I’ll just start with that I think that Solus is a fantastic Linux based desktop operating system. My preference is Solus with Gnome but is also available with the homegrown Budgie desktop or Mate.
My user accounts are all entries in a directory server but Solus doesn’t at the moment have the ability to pull in accounts from one (although I have submitted a package request to facilitate this).
This guide make the presumption that you already have a directory server with user accounts set up beforehand. Right, lets go!
Firstly, lets install some prerequisites.
# Install the development software # sudo eopkg it -c system.devel
# Install OpenLDAP and LDAP development files # sudo eopkg it openldap openldap-devel
Now get the latest tarball from https://arthurdejong.org/nss-pam-ldapd/downloads and extract it into a temporary location, I use ~/tmp
As of writing version 0.9.8 is current.
# Extract the software and enter the build directory # tar zxvf nss-pam-ldapd-0.9.8.tar.gz -C ~/tmp/ && cd ~/tmp/nss-pam-ldapd-0.9.8
Building is fairly simple, just make sure that you pass the –prefix parameter to the configure script. Strangely the default prefix for configure is /
# Build the software and install with sudo # ./configure --prefix=/usr && make sudo make install
Modify the /etc/nslcd.conf to your specification. The salient parts are uid, gid, uri, base
If your directory requires a log-in modify binddn, bindpw
Create the service account for nslcd
sudo useradd --system nslcd
Modify your /etc/nsswitch.conf so that the passwd, group, and shadow lines look something like this:
passwd: files ldap group: files ldap shadow: files ldap
To test LDAP connectivity between nslcd and our LDAP server, fire up a couple of terminals and fire up nslcd in one of them.
# Start nslcd in debug mode # sudo /usr/sbin/nslcd -d
We can now see if we can pull user and group information from our directory.
# Use getent to test if we can access LDAP accounts # getent passwd # Use getent to test if we can access LDAP groups # getent group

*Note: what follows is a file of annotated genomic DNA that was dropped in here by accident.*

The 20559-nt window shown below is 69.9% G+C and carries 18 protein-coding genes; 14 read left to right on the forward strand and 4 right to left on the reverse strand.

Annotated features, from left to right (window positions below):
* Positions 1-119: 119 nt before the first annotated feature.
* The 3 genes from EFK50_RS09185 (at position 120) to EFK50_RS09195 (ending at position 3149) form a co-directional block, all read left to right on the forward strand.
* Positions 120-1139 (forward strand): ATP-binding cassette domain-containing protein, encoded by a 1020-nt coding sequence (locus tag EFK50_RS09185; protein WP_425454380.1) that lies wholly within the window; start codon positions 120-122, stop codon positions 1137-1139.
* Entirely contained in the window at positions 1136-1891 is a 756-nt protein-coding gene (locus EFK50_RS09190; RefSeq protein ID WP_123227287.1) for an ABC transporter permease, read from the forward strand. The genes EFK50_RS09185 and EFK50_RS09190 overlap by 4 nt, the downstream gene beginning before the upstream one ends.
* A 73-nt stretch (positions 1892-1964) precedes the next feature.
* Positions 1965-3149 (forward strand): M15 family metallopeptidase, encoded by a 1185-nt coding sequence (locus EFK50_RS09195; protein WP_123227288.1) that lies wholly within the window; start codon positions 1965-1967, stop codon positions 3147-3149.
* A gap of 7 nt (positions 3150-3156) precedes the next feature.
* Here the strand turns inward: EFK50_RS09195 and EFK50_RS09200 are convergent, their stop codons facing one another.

If successful you should see your LDAP users and groups and you can now stop the nslcd daemon by issuing a ^C in your first terminal.
Now lets make things a little more permanent. Solus uses systemd so we now need to create a service unit file. Paste the following into /etc/systemd/system/nslcd.service.
[Unit] Description=nss-pam-ldapd After=network.target [Service] ExecStart=/usr/sbin/nslcd Type=forking PIDFile=/var/run/nslcd/nslcd.pid [Install] WantedBy=multi-user.target
Tell systemd that there is a new service file.
# Reload systemd # sudo systemctl daemon-reload
You should be able to enable, disable, start, stop, restart the nslcd service so lets enable and start it.
# Enable and start nslcd # sudo systemctl enable nslcd.service sudo systemctl start nslcd.service
Debug by issuing:
# Check journal for nslcd message # sudo journalctl -u nslcd.service
Now for the fucking ugly part where I usually lock myself out of my system. If you are running Solus in a virtual machine I suggest snap-shotting or creating a backup.
Open /etc/pam.d/system-auth in a text editor and make sure that it looks similar to the following. Note my LDAP accounts have uids of 10000 and above.
# Begin /etc/pam.d/system-auth auth sufficient pam_unix.so auth sufficient pam_ldap.so minimum_uid=10000 use_first_pass auth required pam_deny.so # End /etc/pam.d/system-auth
If you could pull user and group information with getent then we can test authentication by running the following.
# Test LDAP authentication by sudoing to root and # running login, then test authentication with a # user account from your directory # sudo su login
I successfully logged in with a network account but received a warning about not getting a home directory. We will fix this now with the help of the pam_mkhomedir.so PAM module.
Open /etc/pam.d/system-session and make sure that it looks similar to the following.
# Begin /etc/pam.d/system-session session required pam_unix.so session required pam_systemd.so session required pam_mkhomedir.so skel=/etc/skel/ umask=0022 session optional pam_loginuid.so session optional pam_limits.so # End /etc/pam.d/system-session
Now when you repeat the LDAP authentication test a home directory will be automatically created for you.